Saturday, January 26, 2013

My Dream Come True

I spent my day with three 7th grade girls. I took them shopping for dresses for their winter formal. My daughter asked me if I would. She was pleased when I said, "Of course; I'd be happy to!"I was a little surprised the other moms didn't mind that I took them. To me it seemed a privilege.

We went to lunch first, then we went to Macy's, then Dillard's and Nordstrom and Delia's. We gathered stacks of dresses. The girls tried them on, passed them back and forth and posed for pictures.

They giggled, enthused and complimented each other. They tried on outrageous things they'd never wear and enjoyed showing off.

Not once were any discouraged by something that didn't fit right or looked silly. They just kept on, clearly enjoying themselves.

They preened and pranced, admiring themselves unabashedly.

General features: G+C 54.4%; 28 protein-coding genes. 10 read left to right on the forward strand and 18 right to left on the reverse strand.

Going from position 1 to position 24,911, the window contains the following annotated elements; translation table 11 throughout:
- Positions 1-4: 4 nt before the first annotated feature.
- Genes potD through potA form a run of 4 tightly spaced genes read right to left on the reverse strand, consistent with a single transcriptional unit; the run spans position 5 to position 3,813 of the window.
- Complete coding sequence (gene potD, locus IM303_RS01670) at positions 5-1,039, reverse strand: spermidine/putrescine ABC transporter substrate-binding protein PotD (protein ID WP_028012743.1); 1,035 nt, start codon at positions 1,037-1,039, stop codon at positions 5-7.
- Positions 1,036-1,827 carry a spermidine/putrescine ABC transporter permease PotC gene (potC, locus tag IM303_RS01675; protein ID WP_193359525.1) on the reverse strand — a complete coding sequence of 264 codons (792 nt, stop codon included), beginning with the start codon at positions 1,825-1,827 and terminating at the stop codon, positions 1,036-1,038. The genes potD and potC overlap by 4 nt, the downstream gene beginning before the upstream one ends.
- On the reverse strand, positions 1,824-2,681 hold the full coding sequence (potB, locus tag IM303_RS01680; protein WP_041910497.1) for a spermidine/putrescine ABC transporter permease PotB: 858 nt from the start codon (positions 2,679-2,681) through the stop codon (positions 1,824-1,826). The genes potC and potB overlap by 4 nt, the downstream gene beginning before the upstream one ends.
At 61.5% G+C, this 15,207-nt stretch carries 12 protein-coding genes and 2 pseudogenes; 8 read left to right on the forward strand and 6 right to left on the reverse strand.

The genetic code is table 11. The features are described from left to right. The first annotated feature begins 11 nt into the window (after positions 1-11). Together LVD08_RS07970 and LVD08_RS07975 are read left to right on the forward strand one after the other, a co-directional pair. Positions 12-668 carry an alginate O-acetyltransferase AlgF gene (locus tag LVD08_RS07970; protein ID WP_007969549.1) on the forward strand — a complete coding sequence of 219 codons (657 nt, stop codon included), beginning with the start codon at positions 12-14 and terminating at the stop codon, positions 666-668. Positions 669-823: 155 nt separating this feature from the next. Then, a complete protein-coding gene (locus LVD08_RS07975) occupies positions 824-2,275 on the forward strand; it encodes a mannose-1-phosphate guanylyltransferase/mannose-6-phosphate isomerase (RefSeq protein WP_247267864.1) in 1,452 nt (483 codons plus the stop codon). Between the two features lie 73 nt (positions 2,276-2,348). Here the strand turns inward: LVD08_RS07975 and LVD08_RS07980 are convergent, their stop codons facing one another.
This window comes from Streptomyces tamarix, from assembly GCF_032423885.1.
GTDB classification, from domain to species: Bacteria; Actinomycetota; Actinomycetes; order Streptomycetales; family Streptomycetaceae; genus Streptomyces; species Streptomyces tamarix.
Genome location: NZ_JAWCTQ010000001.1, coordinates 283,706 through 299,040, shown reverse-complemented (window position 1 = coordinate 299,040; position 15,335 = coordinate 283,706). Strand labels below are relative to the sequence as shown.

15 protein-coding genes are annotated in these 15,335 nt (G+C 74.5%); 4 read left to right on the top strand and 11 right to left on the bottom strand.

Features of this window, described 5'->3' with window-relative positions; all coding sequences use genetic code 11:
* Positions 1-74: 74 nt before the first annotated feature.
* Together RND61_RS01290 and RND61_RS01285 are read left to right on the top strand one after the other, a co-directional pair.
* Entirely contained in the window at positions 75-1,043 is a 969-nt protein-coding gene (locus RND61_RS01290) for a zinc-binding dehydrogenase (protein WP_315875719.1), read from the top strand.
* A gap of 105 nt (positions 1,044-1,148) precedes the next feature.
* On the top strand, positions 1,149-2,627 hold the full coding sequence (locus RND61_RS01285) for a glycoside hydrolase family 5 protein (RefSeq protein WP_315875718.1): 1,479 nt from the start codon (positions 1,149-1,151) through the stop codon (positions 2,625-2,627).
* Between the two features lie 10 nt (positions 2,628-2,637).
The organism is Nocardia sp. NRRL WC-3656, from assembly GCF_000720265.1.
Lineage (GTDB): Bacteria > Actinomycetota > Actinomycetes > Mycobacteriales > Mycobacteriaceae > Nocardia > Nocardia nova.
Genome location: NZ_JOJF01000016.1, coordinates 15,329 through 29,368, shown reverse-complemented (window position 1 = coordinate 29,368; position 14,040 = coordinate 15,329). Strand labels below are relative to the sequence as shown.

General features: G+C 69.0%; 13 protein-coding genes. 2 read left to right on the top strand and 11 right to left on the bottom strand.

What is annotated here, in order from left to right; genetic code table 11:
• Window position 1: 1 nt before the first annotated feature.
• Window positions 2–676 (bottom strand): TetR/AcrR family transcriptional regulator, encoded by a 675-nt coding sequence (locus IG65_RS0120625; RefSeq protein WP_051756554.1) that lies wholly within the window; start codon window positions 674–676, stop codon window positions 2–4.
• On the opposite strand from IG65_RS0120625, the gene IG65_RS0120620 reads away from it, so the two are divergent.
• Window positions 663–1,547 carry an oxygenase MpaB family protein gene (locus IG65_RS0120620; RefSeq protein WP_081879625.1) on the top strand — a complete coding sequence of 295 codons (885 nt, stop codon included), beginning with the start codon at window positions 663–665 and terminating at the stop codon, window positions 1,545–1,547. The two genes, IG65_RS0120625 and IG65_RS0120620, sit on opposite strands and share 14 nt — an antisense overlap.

They might not have liked some of the frocks, but they loved looking at themselves! They were not embarrassed to be admiring, but nor were they vain.

There was no sense of comparison with one another; none whatsoever. Not once did I hear any girl put herself down.

After they tired, they wanted ice cream. They all ordered and ate large servings, unselfconsciously. We looked at the pictures I had taken and confirmed our favorites. We returned to the places we had "held" the options and made our purchases. The girls were sensible about price and courteous with the sales clerks as they completed their own transactions.

We made a brief stop in the shoe department and then proceeded to hats. For what is a shopping excursion without some hat modeling? Large brims, church-lady styles and newsboy caps. All took a turn and our laughter was so loud I feared we'd be asked to leave. It was nearing six o'clock when we decided to call it a day.

Once back in the minivan and headed for home, they bubbled with plans to practice hair and make-up.

"Can they sleep over, Mom? Can they? Please?"

"Let's check with their parents. If it's okay with them, it's okay with me."


We've had pizza, dress modeling and make-up demos. I've stayed out of the way, admiring the efforts and enjoying, vicariously, the fun.